Sep 3, 2011

On Etiquette

About a month ago I was "dumped" by a woman without even going out on a single date with her. At first I was  a bit depressed by this, but the more I thought about it, the funnier the situation got. So much so, that when I recounted the events to some of my friends they laughed out loud. Let me explain.

I've been living in my apartment complex for six months and during this time I've come to meet an know a bunch of people who also live here. One of the ways I did this was by hanging out in the communal "internet cafe" in the leasing office. After a few weeks of this, I noticed that there was a woman who would be in the cafe using the internet to find and apply to jobs. On the occasion she would receive a call generated from one of her applications and would talk animatedly about her qualifications and availability for potential interviews. Without knowing her name, I dubbed her "Application Chick." I soon realized that she and I were cafe regulars and began the small, friendly exchanges of head nods and monosyllabic greetings.

Application Chick is attractive, smart too. She has skin similar to mine, shoulder-length brown hair, large brown eyes and a quick smile. I'd guess she's in her late 20s. She has a degree in nursing that she recently earned as well as a masters in psychology. I know all of this because she would repeatedly complain that her advanced education had not helped her find a job/better job. I know the feeling.

After a few weeks of single-word greetings and head nods, we leveled up to small pleasantries. "Hey, how's it going?" Or, "How's things?" It was at this point that she got a call from some job that wanted to bring her in for an interview. I happened to be in the cafe at the time of the call and was witness to her scheduling the interview she had been hoping for. 

"Congratulations?" I asked hesitantly? 

"Well, it's an interview at least." She responded. 

I nodded my head and congratulated her. An interview is still a big deal. Around that time I began working a contract gig that had me out of the internet cafe so I didn't see her for a few weeks. I decided that I should ask her out since we seemed to have some level of rapport. I saw her the next day and balked. The idea of asking her out just seemed too much of a task. Later, I kicked myself for being a wuss.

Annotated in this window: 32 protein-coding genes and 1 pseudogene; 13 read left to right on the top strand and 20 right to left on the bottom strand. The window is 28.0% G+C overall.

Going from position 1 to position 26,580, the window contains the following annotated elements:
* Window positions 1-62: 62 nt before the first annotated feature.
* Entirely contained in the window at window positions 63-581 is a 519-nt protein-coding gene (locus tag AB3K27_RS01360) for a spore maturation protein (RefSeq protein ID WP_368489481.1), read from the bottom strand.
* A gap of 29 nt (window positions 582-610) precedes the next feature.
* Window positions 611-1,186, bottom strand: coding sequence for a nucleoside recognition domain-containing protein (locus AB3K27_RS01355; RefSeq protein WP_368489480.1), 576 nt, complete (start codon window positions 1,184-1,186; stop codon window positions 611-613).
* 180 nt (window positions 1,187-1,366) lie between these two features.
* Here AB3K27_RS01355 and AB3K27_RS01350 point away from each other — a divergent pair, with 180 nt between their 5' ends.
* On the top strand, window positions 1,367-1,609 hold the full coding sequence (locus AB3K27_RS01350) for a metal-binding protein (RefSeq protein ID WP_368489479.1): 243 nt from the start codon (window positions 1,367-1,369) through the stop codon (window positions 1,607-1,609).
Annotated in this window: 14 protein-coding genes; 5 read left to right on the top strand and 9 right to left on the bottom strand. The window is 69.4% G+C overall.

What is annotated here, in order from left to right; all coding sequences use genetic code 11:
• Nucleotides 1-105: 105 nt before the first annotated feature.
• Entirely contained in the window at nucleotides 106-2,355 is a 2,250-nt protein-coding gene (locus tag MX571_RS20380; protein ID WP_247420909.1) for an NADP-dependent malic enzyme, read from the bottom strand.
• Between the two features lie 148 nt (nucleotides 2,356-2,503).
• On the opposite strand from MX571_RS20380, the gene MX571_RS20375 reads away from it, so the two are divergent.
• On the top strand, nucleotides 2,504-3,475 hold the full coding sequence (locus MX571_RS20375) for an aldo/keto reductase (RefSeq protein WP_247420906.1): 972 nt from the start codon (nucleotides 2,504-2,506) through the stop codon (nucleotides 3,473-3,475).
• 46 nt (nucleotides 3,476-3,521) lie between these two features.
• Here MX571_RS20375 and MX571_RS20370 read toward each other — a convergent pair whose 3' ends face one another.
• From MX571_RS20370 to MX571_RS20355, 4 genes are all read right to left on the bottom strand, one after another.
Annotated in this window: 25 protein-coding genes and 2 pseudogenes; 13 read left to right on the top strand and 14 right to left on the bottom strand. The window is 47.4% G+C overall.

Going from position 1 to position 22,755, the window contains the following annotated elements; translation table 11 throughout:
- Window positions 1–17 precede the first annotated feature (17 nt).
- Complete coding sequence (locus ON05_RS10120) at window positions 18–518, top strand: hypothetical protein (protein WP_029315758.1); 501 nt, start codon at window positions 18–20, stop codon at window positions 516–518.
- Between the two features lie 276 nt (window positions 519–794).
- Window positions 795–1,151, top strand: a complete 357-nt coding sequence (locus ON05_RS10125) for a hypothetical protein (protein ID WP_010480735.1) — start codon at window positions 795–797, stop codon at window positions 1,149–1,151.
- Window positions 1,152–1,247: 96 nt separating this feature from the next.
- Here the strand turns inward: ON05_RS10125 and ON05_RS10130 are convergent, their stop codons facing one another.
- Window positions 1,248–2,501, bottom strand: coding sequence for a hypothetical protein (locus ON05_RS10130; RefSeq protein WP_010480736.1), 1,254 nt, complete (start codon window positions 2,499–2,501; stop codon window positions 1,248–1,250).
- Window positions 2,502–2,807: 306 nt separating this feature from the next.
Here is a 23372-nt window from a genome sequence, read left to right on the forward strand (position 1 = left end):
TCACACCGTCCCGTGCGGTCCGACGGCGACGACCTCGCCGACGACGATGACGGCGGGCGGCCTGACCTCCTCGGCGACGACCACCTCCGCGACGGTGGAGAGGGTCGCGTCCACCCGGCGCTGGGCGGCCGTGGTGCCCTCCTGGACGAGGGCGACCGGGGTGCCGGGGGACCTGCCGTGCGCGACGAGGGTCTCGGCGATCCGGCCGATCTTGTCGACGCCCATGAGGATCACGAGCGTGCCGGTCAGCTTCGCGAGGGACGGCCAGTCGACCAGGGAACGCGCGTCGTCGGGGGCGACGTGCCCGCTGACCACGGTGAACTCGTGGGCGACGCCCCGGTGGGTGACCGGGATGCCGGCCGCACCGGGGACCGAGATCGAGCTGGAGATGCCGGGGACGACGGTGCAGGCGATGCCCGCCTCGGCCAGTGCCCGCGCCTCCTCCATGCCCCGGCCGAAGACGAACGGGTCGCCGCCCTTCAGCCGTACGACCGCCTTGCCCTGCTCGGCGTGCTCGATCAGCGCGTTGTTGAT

After a pep talk from my best friend, I screwed up enough courage to ask her out the next time I saw her. My opportunity came a few days later and I got the job done. That was a minor victory. From there, I felt pretty confident. We traded a few text messages and even a phone call where we tried to arrange our schedules to meet up for coffee. We could never make our schedules work out to meet up. We each are working two jobs and there just wasn't a whole lot of time left over. 

Then one day, she didn't return a text message I sent her. That didn't bother me until she didn't return a phone call as well. I sent her one more text message and phone call over the span of two weeks and hear nothing so I stopped trying to contact her. I can take a hint and I'm not gonna be "that guy." 

Despite that, I was bit confused by her behavior. I think if were not interested in her, I would have told her instead of ceasing communication with no explanation. The sudden lack of contact was frustrating because it left me trying to figure out what I had done (or not done) that gave her reason to dump me. There has to be etiquette on this. Just be polite, right? Is it too much to ask for someone to just say "I don't think this will work?" Or, "I'm no longer interested." Sure, it might sting a bit, but I can't imagine that is worse than having no reason whatsoever. 

One of my friends hypothesized that one of two things happened. That she recently went through a break up and thought she was ready to start dating again but when it came to it, she balked and couldn't think of any way to get of it beyond cutting me off completely.  The other thought is that I happened to ask her out during a time when she and her boyfriend were fighting or "on a break" and she took my number. Then later, the boyfriend called to get back together and she decided to go with the "sure thing" than take a chance on me. Either way I get shafted, but them's the breaks.

Fast forward to the end of July. I haven't seen her for several weeks and haven't thought about her either. As I'm collecting my mail she walks into the mailbox area and sees me. She freezes. I say "hi." I'm determined to not let things become awkward. She says "hello" in return and then begins to fumble an explanation for her actions, as if I've demanded she account for it. I wave her explanation away, saying that it's fine and doesn't matter. She nods as if she's heard me but still stutters through her reasons. While she's doing that, a man gets out of a car, parked near the mailbox area and asks her if everything is OK. She looks back over shoulder and I smile, saying "really, it's cool. I'll see you around." With that, I turn and leave the mailbox area. Can't win them all. 

1 comment:

  1. Great post. I think what's interesting about this is that the tables are more often reversed, that it's us girls who are cut off from communication wondering what we did to make the guy not want to call us back. Your story is good because a) how does it feel guys?!?!?!, but also b) it shows that usually, when these things happen, it's not about anything we did at all and it's not worth putting too much thought into.

    Also, your friend sounds really smart.